Decanting could be considered either a continuation or modification of an existing trust. If the terms of the new trust are essentially the same as the terms of the old trust, the decanting should be treated as a continuation. The original trust and the new trust would be treated as the same trust for income tax purposes, there would be no distribution and no DNI would be carried out of the trust. If the terms of the new trust were significantly different, the decanting should be treated as a modification. The transfer of assets should carry out DNI, resulting in income to the receiving trust under IRC §662(a). However, there would be a corresponding distribution deduction for the distributing trust under IRC § 661(a).
- What effect does decanting have on the original trust’s tax attributes?
The Code and Regulations specifically provide that if a trust is terminated, its unused NOL and capital loss carryovers pass on to the trust’s beneficiaries (in this case, the receiving trust).
There is no specific authority on whether beneficiaries succeed to a terminated trust’s other tax attributes. However, if the second trust has similar terms and is treated as a continuation of the first trust, there should be carryover. Even if there are significant differences, the tax attributes might carry over under general tax principles—like they do for corporate attributes under IRC § 381.
- Does a decanting power prevent a trust from qualifying as a QSST?
One of the requirements for a QSST is that it have only one income beneficiary. Decanting is generally allowed only pursuant to a trustee’s power to invade corpus of the distributing trust and the trustee of a QSST could invade corpus only for the benefit of the single income beneficiary. Thus, a distributing trust that was a QSST could only be decanted to a receiving Trust for the exclusive benefit of the income beneficiary of the distributing trust, avoiding any violation of the QSST qualification requirements.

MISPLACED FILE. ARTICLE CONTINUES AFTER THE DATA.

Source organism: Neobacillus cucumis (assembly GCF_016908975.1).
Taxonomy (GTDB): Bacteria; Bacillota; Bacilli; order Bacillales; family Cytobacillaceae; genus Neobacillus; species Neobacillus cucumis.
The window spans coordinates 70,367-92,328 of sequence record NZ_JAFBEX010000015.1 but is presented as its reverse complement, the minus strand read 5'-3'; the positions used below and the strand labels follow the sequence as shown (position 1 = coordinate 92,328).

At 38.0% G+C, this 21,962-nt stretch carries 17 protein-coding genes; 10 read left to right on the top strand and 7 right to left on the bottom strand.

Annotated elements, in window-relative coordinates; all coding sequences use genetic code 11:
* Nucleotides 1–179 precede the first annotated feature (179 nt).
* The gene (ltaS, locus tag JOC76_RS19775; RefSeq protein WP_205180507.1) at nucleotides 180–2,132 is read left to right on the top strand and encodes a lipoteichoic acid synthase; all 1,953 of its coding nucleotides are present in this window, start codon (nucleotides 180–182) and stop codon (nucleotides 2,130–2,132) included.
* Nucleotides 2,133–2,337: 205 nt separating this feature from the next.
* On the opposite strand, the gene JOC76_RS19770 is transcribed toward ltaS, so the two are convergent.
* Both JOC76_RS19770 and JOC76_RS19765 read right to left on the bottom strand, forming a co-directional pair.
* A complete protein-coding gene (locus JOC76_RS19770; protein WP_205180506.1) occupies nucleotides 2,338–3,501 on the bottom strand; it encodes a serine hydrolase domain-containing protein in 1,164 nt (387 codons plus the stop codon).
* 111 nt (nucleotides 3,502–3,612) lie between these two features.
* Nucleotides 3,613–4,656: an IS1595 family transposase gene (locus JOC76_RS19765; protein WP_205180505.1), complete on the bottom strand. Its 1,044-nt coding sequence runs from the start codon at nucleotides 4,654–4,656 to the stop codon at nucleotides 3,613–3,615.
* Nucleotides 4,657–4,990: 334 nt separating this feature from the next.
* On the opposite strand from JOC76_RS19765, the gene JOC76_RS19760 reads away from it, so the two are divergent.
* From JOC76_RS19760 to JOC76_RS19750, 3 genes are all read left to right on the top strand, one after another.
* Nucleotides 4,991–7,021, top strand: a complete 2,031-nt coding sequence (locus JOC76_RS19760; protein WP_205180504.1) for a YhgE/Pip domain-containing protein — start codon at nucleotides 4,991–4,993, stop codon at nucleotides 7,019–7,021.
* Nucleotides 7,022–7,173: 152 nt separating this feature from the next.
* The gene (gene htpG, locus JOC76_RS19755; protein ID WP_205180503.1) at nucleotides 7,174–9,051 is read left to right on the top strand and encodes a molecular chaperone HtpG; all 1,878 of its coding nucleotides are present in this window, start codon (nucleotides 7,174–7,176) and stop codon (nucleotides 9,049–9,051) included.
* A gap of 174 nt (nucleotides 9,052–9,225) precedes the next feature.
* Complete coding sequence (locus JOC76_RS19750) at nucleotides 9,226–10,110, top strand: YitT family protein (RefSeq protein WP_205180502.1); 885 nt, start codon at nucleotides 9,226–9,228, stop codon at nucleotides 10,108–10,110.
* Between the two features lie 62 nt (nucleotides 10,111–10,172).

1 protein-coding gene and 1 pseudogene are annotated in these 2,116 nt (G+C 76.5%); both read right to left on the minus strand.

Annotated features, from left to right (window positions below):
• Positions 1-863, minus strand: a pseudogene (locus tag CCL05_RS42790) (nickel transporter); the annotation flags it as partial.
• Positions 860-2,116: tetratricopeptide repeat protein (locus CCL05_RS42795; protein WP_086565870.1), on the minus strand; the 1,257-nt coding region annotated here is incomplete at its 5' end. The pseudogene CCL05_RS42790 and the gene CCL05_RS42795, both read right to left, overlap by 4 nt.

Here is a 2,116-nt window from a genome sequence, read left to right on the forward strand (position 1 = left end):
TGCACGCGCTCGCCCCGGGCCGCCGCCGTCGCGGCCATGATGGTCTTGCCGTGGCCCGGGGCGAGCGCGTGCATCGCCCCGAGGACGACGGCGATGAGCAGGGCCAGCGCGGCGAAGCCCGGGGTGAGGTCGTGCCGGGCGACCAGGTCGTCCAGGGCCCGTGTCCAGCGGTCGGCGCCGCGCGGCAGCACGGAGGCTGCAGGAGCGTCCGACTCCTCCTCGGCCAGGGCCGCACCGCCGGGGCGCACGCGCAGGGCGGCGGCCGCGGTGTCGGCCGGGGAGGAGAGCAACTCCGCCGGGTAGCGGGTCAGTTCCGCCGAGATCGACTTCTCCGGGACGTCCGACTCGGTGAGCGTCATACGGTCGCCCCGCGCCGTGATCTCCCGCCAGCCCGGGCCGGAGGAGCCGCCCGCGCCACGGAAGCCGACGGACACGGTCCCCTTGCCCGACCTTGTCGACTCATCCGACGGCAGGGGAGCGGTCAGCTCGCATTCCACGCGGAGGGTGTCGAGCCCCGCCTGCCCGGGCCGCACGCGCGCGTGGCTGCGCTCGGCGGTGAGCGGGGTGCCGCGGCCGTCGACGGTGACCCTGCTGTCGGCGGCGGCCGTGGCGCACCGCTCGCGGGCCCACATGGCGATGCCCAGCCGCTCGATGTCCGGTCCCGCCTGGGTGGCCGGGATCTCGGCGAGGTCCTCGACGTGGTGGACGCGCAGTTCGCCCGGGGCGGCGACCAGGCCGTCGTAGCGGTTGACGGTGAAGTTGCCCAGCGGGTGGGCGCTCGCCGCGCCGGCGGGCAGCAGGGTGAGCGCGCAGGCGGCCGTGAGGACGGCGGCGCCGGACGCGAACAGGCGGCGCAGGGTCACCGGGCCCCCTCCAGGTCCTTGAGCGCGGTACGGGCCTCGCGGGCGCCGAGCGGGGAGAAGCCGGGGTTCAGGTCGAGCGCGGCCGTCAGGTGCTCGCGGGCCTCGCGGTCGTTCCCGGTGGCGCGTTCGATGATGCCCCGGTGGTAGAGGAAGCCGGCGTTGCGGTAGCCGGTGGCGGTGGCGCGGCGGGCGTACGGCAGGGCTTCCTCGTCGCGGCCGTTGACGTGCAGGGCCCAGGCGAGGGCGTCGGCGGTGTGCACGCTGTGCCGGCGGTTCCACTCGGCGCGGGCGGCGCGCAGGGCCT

Gift and Estate Tax Questions
- Does a beneficiary whose interests in a trust are reduced by decanting make a taxable gift?
Reg. § 25.2512-8 suggests that when a beneficiary consents to or acquiesces in a decanting that reduces the beneficiary’s interest, the beneficiary has made a taxable gift. This conclusion is consistent with Revenue Ruling 81-264, which holds that a taxable gift can occur when a taxpayer allows legal rights to expire.
On the other hand, regulations under IRC § 2511 require a voluntary act of transfer to have a taxable gift.  Thus, a taxable gift should occur only if the beneficiary has a legal right to object to the exercise of authority to decant. Under the law of most states, beneficiaries would have no such right, so generally there should be no gift, but the IRS refuses to rule on the issue.
- Does decanting result in gift tax for a trustee/beneficiary?
If the trustee has absolute discretion to distribute to herself, she would be treated as having a general power of appointment under IRC §§ 2514 and 2041. If decanting reduces a trustee/beneficiary’s presently exercisable general power of appointment it could cause the beneficiary to incur gift tax. If the beneficiary’s general power of appointment is not presently exercisable, however, it should not cause a taxable gift under IRC §2514. A trustee/beneficiary might also make a taxable gift even if he only has the power to make distributions to others (Reg. § 25.2511-1(g)(2))